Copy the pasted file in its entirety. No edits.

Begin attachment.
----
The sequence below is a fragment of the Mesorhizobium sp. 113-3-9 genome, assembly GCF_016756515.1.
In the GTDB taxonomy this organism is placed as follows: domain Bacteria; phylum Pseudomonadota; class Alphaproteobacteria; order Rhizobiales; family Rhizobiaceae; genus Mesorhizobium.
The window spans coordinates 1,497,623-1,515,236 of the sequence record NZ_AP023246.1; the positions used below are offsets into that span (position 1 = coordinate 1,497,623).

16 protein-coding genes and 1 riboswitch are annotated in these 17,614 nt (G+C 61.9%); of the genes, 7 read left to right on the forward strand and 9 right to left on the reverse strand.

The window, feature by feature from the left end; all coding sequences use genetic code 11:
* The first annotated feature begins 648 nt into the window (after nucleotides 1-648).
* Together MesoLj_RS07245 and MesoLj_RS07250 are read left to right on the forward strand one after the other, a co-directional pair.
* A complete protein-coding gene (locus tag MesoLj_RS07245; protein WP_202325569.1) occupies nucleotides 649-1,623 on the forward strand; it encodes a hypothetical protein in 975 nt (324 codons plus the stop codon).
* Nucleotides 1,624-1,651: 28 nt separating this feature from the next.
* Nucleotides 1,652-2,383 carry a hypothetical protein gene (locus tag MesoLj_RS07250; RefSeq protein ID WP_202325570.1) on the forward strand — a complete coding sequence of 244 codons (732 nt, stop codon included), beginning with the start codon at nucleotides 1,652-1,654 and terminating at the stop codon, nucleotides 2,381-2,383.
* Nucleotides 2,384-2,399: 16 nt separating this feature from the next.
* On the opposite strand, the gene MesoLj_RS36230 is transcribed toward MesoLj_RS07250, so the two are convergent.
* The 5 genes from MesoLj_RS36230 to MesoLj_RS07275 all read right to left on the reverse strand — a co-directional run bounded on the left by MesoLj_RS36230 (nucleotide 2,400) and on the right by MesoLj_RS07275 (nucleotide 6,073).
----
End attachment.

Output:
The sequence below is a fragment of the Mesorhizobium sp. 113-3-9 genome, assembly GCF_016756515.1.
In the GTDB taxonomy this organism is placed as follows: domain Bacteria; phylum Pseudomonadota; class Alphaproteobacteria; order Rhizobiales; family Rhizobiaceae; genus Mesorhizobium.
The window spans coordinates 1,497,623-1,515,236 of the sequence record NZ_AP023246.1; the positions used below are offsets into that span (position 1 = coordinate 1,497,623).

16 protein-coding genes and 1 riboswitch are annotated in these 17,614 nt (G+C 61.9%); of the genes, 7 read left to right on the forward strand and 9 right to left on the reverse strand.

The window, feature by feature from the left end; all coding sequences use genetic code 11:
* The first annotated feature begins 648 nt into the window (after nucleotides 1-648).
* Together MesoLj_RS07245 and MesoLj_RS07250 are read left to right on the forward strand one after the other, a co-directional pair.
* A complete protein-coding gene (locus tag MesoLj_RS07245; protein WP_202325569.1) occupies nucleotides 649-1,623 on the forward strand; it encodes a hypothetical protein in 975 nt (324 codons plus the stop codon).
* Nucleotides 1,624-1,651: 28 nt separating this feature from the next.
* Nucleotides 1,652-2,383 carry a hypothetical protein gene (locus tag MesoLj_RS07250; RefSeq protein ID WP_202325570.1) on the forward strand — a complete coding sequence of 244 codons (732 nt, stop codon included), beginning with the start codon at nucleotides 1,652-1,654 and terminating at the stop codon, nucleotides 2,381-2,383.
* Nucleotides 2,384-2,399: 16 nt separating this feature from the next.
* On the opposite strand, the gene MesoLj_RS36230 is transcribed toward MesoLj_RS07250, so the two are convergent.
* The 5 genes from MesoLj_RS36230 to MesoLj_RS07275 all read right to left on the reverse strand — a co-directional run bounded on the left by MesoLj_RS36230 (nucleotide 2,400) and on the right by MesoLj_RS07275 (nucleotide 6,073).